Poor waste management is a problem across the developing world, impacting the poor more than others through impacts on their health, their environment and their livelihoods:
- 5 billion people are without formal waste management collections (D-Waste, 2010)
- 40% of solid waste globally is deposited in unregulated dumpsites, with no containment, removal of landfill gas, flood protection or remediation (D-Waste, 2014)
- A further 40% of solid waste is subject to unregulated burning, often on strips of waste or compounds (UNEP, 2010)
In Brikama, the Gambia, the negative impact of this are clear to see: children playing in litter, litter choked drains resulting in flooding during the rainy season; and hanging acrid smoke from rubbish burning in illegal dumpsites in almost every area of open space. At the same time, people have left rural areas where employment opportunities are limited for the prospect of a better life in Gambia’s urban centres. For many, making a living as a waste picker is the only livelihood available to them.
Photo: Currently waste pickers operate in dangerous conditions for a marginal existence – among the poorest of the poor.
Historically in The Gambia, as with much of the world, municipalities have been considered the key actors in the collection of domestic and commercial waste. However, Brikama Area Council (BAC) have been struggling to manage collection of waste, compounded by a massive increase in population within the LGA (Local Government Area) – an increase over 300,000 since 2003. Brikama LGA’s population now accounts for approximately 37% of the entire national population.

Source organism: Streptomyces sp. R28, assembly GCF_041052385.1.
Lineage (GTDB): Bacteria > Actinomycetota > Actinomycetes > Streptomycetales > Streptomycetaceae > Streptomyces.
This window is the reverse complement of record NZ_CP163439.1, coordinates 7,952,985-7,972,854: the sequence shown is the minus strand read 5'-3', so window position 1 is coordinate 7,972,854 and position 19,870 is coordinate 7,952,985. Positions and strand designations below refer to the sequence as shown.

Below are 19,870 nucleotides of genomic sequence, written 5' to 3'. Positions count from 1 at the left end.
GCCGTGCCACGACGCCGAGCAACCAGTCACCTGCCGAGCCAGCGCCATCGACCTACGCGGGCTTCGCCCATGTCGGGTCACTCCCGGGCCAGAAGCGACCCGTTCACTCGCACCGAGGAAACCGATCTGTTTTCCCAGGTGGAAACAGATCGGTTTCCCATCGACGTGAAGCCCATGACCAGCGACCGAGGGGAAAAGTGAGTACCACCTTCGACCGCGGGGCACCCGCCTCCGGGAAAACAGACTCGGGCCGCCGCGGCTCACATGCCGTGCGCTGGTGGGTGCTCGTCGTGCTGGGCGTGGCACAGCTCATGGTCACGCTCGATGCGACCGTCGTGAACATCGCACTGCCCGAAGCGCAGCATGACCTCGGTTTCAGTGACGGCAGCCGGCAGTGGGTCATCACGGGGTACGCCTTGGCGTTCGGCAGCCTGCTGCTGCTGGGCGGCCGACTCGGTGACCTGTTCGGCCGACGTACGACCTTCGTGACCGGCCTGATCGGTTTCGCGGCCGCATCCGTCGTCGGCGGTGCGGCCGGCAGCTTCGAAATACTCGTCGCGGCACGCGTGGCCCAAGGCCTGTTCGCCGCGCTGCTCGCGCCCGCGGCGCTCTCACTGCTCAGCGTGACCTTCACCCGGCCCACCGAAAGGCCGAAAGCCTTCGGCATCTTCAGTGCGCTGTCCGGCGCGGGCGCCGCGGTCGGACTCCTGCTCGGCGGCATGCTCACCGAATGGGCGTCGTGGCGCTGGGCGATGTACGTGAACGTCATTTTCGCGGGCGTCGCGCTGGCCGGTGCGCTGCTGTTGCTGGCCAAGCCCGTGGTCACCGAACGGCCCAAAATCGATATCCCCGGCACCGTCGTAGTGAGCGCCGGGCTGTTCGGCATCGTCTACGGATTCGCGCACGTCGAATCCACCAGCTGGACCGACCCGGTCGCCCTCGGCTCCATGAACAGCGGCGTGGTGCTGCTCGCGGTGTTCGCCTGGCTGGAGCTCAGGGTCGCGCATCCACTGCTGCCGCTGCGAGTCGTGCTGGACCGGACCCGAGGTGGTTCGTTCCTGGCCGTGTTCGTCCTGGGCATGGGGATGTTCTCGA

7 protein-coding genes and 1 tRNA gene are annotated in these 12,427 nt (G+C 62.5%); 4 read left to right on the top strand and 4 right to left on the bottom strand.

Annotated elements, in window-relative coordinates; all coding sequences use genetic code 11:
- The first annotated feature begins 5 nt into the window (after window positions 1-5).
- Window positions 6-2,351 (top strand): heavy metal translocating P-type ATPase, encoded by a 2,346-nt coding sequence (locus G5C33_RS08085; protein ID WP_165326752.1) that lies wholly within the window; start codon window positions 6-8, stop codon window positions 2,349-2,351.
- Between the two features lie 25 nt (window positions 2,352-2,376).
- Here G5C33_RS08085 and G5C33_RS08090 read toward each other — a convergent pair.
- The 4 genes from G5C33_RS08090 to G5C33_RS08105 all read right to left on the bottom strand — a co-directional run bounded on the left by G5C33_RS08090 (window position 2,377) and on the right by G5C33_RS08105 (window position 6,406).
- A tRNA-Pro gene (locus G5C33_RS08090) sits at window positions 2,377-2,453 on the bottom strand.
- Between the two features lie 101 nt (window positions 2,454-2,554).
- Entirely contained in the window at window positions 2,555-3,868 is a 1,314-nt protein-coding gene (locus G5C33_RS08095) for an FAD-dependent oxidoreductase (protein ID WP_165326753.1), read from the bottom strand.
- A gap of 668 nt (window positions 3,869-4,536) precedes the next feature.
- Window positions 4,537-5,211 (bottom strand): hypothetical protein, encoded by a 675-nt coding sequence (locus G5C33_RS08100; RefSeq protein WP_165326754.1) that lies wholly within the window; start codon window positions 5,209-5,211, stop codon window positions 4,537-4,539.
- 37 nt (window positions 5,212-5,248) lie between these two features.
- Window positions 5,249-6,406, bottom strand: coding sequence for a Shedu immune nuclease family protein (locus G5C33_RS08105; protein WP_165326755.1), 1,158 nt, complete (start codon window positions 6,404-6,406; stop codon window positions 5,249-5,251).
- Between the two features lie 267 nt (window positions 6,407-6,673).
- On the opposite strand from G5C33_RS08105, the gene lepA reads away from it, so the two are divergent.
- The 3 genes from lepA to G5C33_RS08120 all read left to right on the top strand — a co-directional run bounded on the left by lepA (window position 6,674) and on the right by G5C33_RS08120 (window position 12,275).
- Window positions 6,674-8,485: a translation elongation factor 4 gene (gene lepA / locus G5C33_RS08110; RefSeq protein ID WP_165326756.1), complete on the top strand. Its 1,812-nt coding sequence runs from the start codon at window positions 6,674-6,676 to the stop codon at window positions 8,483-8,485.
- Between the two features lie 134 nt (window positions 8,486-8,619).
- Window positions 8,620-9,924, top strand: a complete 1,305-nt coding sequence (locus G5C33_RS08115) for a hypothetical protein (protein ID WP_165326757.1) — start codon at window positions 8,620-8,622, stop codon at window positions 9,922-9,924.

This means that much waste, largely consisting of plastic, is simply not collected and left to communities themselves to dispose of – often by burning. The uncontrolled burning of plastic is associated with a number of extremely harmful pollutants, from carbon monoxide, which affects mental function, to dioxins and furans that cause cancer and affect immune and reproductive system and are persistent in the environment. It is also associated with contaminants and other volatile organic compounds that cause cancer and respiratory illness.
This project recognises the lack of capacity of the municipal government to collect and dispose of waste safely, the desperate need to reduce the impact of waste on people’s health and the environment, and the need for people to be able to make a decent living. We will work to create new jobs for the poor that both gives them a decent living and that maximises the recovery, reuse and recycling of waste.
Photo: waste pickers in Brikama and Bakoteh will be the beneficiaries of value added new repreocessor enterprises